And there really is no solution to the movie star problem. With the end of the studio system came the unattractive self-actualizing of the actor. It took a couple generations, but as of today too many actors have completely deconstructed themselves and as a whole we simply don’t like them anymore. That’s not going to change, either. It’s only going to get worse. Besides, studios love not having to deal with stars and the back-end deals that frequently accompany them so they’re likely to ride the Sam Worthington
train for as far as it will go. If audiences ever tire of spectacle and yearn once again for great stories driven by familiar, likable personalities, this could be as short-sighted a decision as the industry has ever made. There's no one on-deck.
The Adult Drama is Dead:
Not only is the adult drama dead due to the lack of movie star goodwill necessary to sell enough tickets to give them a shot at profitability, but over the last five years the genre itself has become so off-putting as a whole that my Pavlovian response has been to grimace at the very thought of sitting through the latest
critical darling. With their repressed emotions, nihilistic worldview, ironic distance, left-wing politicizing, and clichéd “edginess,” Hollywood’s betrayed their own barren soullessness through these films but they’ve also driven away their customer-base – the everyday adults looking for something more mature than fighting robots. These folks used to help create a few sleepers a year but today they’ve grown tired of stories that relentlessly insult their values and in the end make them either feel nothing or suicidal.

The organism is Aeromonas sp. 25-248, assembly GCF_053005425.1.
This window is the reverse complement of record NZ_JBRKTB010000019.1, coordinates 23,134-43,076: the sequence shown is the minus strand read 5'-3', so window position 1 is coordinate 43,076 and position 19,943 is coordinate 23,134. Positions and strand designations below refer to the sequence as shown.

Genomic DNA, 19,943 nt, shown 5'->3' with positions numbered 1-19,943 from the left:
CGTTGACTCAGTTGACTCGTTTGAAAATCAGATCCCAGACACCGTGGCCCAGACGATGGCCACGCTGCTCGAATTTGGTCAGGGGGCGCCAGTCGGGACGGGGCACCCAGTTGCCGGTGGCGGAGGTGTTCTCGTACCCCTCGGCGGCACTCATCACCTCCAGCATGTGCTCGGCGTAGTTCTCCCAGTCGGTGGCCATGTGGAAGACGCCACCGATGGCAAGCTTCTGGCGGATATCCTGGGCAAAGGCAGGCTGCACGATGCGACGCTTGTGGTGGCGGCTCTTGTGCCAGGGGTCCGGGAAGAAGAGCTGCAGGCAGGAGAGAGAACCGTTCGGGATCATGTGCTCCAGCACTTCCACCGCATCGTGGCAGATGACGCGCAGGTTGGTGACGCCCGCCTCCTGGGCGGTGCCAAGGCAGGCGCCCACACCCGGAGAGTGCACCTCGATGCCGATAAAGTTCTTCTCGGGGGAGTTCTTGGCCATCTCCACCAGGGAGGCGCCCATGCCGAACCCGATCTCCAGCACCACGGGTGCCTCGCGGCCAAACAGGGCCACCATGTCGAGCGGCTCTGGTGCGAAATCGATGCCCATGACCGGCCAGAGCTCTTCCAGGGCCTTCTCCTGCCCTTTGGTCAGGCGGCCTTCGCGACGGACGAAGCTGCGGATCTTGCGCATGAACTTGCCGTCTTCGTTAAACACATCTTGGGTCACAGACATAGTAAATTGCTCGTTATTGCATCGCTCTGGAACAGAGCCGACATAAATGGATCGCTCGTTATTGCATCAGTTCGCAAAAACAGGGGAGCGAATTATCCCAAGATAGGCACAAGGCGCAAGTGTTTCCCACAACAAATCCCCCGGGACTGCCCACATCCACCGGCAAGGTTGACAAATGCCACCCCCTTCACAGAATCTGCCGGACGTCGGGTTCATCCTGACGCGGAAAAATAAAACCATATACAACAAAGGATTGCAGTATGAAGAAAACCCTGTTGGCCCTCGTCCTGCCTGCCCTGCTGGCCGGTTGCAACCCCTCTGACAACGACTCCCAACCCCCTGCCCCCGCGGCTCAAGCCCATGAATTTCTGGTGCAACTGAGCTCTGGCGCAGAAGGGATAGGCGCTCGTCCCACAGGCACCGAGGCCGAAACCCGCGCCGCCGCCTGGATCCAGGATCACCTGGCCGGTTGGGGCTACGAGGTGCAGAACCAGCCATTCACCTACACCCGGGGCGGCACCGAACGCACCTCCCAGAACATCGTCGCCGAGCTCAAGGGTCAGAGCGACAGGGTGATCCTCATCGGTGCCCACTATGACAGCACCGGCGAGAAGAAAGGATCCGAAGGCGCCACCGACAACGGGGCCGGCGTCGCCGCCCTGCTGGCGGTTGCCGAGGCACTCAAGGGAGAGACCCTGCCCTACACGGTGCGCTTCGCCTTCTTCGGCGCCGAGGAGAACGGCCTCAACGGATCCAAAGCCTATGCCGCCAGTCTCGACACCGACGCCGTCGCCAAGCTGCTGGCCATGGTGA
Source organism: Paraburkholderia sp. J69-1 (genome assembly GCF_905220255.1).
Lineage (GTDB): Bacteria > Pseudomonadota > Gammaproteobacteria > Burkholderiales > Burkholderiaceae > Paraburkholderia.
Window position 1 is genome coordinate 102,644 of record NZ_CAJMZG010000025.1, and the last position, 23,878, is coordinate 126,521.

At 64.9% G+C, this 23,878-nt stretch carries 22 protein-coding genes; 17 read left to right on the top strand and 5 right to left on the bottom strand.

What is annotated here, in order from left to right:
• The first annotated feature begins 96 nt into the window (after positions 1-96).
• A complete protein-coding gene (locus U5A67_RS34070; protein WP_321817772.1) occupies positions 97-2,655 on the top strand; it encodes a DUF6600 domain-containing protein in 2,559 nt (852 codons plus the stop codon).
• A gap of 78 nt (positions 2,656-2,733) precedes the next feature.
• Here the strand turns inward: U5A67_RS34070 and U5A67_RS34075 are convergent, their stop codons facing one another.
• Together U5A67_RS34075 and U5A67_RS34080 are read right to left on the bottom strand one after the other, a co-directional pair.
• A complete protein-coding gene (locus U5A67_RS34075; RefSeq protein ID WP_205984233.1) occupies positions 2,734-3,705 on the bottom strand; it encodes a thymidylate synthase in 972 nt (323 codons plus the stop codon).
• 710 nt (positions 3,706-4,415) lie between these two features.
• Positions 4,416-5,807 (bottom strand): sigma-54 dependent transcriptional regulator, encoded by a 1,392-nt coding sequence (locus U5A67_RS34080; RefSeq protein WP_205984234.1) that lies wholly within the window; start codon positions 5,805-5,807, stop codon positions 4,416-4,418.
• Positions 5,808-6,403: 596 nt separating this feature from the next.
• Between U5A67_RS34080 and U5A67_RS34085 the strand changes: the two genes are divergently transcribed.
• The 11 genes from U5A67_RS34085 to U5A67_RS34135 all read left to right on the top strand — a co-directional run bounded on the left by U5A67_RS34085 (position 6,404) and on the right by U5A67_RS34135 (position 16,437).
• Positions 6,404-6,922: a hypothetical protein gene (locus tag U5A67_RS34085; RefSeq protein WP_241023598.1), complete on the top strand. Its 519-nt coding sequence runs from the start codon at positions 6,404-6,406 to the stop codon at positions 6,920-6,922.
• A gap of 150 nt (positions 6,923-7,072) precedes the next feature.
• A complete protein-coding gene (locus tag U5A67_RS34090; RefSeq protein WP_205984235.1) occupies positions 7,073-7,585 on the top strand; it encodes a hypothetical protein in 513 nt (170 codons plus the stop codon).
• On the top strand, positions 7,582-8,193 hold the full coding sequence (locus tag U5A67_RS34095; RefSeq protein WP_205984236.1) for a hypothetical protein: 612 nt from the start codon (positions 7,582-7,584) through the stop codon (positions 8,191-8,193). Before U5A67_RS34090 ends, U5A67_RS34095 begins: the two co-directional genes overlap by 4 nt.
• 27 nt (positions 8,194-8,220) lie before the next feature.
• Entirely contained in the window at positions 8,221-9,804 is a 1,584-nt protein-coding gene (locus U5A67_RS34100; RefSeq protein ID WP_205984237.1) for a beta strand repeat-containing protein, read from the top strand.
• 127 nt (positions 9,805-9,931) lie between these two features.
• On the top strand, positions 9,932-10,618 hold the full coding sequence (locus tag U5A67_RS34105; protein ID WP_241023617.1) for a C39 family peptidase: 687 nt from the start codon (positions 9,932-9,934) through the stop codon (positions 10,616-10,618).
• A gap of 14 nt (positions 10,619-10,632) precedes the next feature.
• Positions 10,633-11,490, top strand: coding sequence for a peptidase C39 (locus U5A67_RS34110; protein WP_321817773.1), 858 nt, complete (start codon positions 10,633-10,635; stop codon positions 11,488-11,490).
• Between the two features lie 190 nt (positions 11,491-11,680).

The solution is obvious: uplifting films with faith in the human spirit. There’s a huge market there, but the problem is that a successful story filled with sentiment, meaning, and hope is much harder to make than one dwelling in irony, hipster edginess, and despair, and I’m not sure our current crop of filmmakers are even capable of something so foreign to who they are. Also, most filmmakers leaping into the adult-drama arena do so with Oscar on their mind. This means pleasing critics, most of whom love the bleak, nihilistic films that confirm their own godless worldview. Critics may not have any sway in what drives the public into theatres, but they have an enormous impact on the kinds of films that get made.
Basically, we need more conservative-minded critics immersed in the medium they’re covering and in love with its possibilities, and not just movies, but also television, music, novels, and art.
DVD Sales Have Plummeted:
No doubt some smart human calculator could explain away why we’re not buying as many DVDs as we once did